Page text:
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    Thank you, Thank you, Thank you!!! It is so helpful to hear from someone who has gone before... I hope things went well for you!
     
  4. Biohazard

    Biohazard Member
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    Thanks Grohaila!

    what do you mean by "Neuroanatomy, biochem and anatomy at the exterior (but not reviewing those means you know FA-S1's chapters on the matter inside and outside!)" ?

    What did you do for anatomy/embryo/neuro and do you think first aid's biochem and behavioral science sections are enough to know for the exam?
    I heard that someone had like 70% path/phys on step 1, how was your breakdown?

    thanks.
    b-
     
  5. Raminder26

    Raminder26 Member
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    hi thanks for your contribution, did you utilize Kaplans Qbank, does this series reflect the exam questions? Thank you.
     
  6. Ludy

    Ludy Senior Member
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    thanks for your help... great tips! I'm taking it in about 2 weeks and am resigning myself to the fact that I'm not going to get around to reviewing everything I'd planned. Did you have a lot of molecular bio on your exam? I'd heard that that was becoming more important (including lab techniques and such), but at this point I'm not even going to get to biochem, so I doubt I'll do any mol bio. Did you reveiw for it at all? Also, what about CTs, MRIs, x-rays, etc.? Is it worth the time to go over those? I realize every test is different, but did you have a lot of those on your exam? Thanks for your advice!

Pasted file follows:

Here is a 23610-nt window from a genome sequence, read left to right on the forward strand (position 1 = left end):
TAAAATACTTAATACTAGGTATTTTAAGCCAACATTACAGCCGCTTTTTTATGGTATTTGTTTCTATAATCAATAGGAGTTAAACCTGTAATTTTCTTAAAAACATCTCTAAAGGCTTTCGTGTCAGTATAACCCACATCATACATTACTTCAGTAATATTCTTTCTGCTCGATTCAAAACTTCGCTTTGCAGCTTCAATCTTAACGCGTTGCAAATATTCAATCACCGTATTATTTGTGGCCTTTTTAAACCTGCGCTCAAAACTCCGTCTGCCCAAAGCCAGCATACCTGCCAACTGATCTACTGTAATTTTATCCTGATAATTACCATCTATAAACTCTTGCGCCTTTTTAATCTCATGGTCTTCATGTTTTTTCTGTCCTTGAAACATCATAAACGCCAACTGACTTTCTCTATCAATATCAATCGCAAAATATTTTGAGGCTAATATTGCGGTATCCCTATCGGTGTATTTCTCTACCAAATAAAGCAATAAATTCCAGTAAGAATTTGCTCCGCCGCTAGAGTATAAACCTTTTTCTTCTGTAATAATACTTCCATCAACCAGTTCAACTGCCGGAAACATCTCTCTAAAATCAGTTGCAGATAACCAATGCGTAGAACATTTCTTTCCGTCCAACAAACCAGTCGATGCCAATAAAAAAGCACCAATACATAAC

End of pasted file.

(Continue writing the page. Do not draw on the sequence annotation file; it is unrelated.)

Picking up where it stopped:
7. Grohaila

    Grohaila Junior Member
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    Regading the exam:
    My regret was not that I used bad sources, but that the sources I used were not properly digested.

    Yes, First Aid is enough for a decent showing on the anatomy questions. If you want more, you have to study more. But I did not mind the questions I never heard about, but those for which the information was there, but I could not recover it. For example I did not digest the First Aid diagram regarding the rotator cuff, and they hit me with 2 questions on details.

    Biochem, FA plus selected chapters from the Indiana web book did help me a lot (I recommend those from "Steroid hormones and receptors" through "Signal transduction").

    There was a lot of pathology and physiology and for the most part, the BRS books were enough. But he exam touched everything. I think is impossible to cover everything, and Phys and Path are safest bets.

    I used nothing Kaplan other than a questions CD (which I did not like) and the "Starter Kit" question book (which was OK). All in all I did not find Kaplan sources more or less informed than others.

    Ludy,
    Check the aforementioned chapters in the Indiana web book. There were few CTs and Xrays, but nothing to write home about...
    If you worked through FA, you should give it now a thorough, detailed, review. Two weeks is plenty of time, don't squander them by panicking. Rather, take a deep breath and pound your books hard. :cool: